(3) Tika Nipæta Pæ¹i
(a) The fool can be known by three things, by his conduct in deed, word and thought; so also the wise man can be known by three things, by his conduct in deed, word and thought. (para 3)
(b) There are three places a sovereign king should not forget: his birth place, the place where he was crowned as king and the site of battle in which he conquered his enemies. There are three places a bhikkhu should not forget: the place of renunciation, the place where he achieved the knowledge of the Four Noble Truths and the place where he attained Arahatship. (para 12)
(c) He who devotes himself earnestly to his business in the morning, in the daytime and in the evening, will prosper, and grow in wealth; the bhikkhu who devotes himself earnestly to development of concentration in the morning, in the daytime and in the evening will progress and gain advancement in his spiritual work. (para 19)
(d) These three types of persons are found in the world: One with a mind like an open sore; one with a mind like a flash of lightning; one with a mind like a diamond.
One who is irascible and very irritable, displaying anger, hatred and sulkiness; such a one is said to be a person with a mind like an open sore.
One who understands the Four Noble Truths correctly is said to have a mind like a flash of lightning. One who has destroyed the mind-intoxicating defilements and realized the liberation of mind and the liberation by knowledge is said to have a mind like a diamond. (para 25)
(e) There are these three kinds of individuals in the world: One who speaks words reeking with foul smell; one who speaks words of fragrance; and one who speaks words sweet as honey. (para 28)
(f) There are three root causes for the origination of actions (kamma): greed, hatred and ignorance. An action done in greed, hatred and ignorance will ripen wherever the individual is reborn; and wherever the action ripens, there the individual reaps the fruit (vipæka) of that action, be it in this life, in the next life or in future existences. (para 38)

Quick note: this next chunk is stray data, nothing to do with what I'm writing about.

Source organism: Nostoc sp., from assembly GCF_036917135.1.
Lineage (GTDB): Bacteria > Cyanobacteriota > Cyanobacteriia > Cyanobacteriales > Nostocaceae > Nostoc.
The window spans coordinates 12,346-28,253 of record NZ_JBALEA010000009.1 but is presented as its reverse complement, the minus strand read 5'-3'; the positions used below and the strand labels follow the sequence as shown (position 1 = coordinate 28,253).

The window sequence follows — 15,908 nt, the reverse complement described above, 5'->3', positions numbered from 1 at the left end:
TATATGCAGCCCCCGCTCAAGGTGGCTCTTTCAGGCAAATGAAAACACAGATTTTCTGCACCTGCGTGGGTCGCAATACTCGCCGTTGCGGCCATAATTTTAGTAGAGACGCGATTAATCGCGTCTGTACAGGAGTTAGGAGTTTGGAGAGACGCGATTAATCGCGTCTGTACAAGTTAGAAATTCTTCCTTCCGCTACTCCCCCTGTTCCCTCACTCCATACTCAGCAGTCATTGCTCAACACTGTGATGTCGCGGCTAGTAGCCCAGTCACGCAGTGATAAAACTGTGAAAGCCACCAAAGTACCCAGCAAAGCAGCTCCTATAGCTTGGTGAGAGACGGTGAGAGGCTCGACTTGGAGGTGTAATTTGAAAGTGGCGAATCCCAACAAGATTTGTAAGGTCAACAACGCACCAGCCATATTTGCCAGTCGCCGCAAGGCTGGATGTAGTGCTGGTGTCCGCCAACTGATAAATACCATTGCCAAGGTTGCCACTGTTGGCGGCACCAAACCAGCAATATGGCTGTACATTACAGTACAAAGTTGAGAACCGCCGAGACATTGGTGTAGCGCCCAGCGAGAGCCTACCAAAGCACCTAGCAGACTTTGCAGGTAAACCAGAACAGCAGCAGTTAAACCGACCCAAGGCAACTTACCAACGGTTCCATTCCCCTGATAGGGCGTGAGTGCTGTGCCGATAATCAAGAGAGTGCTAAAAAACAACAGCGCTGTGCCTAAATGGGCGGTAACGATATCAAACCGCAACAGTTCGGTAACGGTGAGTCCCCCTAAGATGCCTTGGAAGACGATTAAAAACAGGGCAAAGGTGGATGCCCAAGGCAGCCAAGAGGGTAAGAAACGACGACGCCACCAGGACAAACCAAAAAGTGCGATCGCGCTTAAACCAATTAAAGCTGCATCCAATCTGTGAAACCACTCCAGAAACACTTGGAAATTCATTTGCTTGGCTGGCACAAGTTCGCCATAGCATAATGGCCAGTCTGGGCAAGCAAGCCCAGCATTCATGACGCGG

(g) He who prevents another from giving alms hinders and obstructs three persons. He causes obstruction to the meritorious act of the donor; he obstructs the recipient in getting his gift; he undermines and harms his own character. (para 58)
(h) Three dangers from which a mother cannot shield her son nor the son his mother: Old age, disease and death. (para 63)
(i) The well-known sutta, Kesamutti Sutta also known as Kælæma Sutta, appears as the fifth sutta in the Mahævagga of the Tika Nipæta. At Kesamutta, a small town in the Kingdom of Kosala, the Buddha thus exhorted the Kælæmas, the inhabitants of the town: "Do not be led by reports or traditions, or hearsay. Do not be led by the authority of religious texts, nor by mere logic or inference, nor by considering appearances, nor by speculative opinion, nor by seeming possibilities, nor because one's own teacher has said so. O Kælæmas, when you know for yourselves that certain things are wrong, unwholesome, bad, then give them up; when you know for yourselves that certain things are right, wholesome, good, then accept them, follow them." (para 66)
(j) A bhikkhu devoted to the holy life should pay equal attention to three factors in turn, namely, concentration, energetic effort and equanimity, and not exclusively to one of these factors only. If he gives regular attention to each of them, his mind will become soft, pliant, malleable, lucid and well concentrated, ready to be directed to whatever mental states are realizable by supernormal knowledge. (para 103)
(k) There are three rare persons in the world: a Tathægata who is a perfectly Enlightened One is rare in the world; a person who can expound the Teaching and Discipline as taught by the Buddha is rare in this world; and a person who is grateful and thankful is rare in the world. (para 115)
(1) Whether a Tathægata appears in the world or not, the fact remains as a firm and inevitable condition of existence that all conditioned formations are impermanent, that all conditioned formations are subject to suffering, that all things are devoid of self. (para 137)